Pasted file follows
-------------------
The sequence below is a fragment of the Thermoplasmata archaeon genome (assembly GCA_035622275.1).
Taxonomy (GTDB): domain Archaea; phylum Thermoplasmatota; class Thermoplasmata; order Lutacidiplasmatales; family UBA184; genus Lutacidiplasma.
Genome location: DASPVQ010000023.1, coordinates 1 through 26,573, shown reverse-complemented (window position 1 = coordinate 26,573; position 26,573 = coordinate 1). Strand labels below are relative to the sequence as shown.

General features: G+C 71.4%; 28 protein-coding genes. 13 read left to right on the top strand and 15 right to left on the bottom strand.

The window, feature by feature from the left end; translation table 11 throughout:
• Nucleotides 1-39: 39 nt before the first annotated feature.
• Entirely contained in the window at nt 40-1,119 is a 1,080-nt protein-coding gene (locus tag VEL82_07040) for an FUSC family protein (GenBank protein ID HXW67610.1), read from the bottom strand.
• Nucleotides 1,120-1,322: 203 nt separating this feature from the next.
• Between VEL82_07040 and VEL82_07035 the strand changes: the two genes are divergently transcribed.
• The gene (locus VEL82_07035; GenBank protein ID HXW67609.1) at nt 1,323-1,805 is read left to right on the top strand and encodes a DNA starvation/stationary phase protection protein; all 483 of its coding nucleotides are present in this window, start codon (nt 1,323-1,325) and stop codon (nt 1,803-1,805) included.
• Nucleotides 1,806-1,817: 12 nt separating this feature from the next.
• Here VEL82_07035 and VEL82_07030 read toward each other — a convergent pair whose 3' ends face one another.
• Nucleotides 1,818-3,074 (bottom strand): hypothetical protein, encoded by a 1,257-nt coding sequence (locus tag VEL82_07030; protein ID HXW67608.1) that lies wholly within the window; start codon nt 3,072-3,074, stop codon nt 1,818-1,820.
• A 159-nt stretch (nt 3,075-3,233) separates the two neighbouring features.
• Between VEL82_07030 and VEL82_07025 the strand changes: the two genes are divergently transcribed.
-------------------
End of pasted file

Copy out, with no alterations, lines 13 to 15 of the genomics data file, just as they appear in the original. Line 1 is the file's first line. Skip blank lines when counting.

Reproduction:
• Nucleotides 1,818-3,074 (bottom strand): hypothetical protein, encoded by a 1,257-nt coding sequence (locus tag VEL82_07030; protein ID HXW67608.1) that lies wholly within the window; start codon nt 3,072-3,074, stop codon nt 1,818-1,820.
• A 159-nt stretch (nt 3,075-3,233) separates the two neighbouring features.
• Between VEL82_07030 and VEL82_07025 the strand changes: the two genes are divergently transcribed.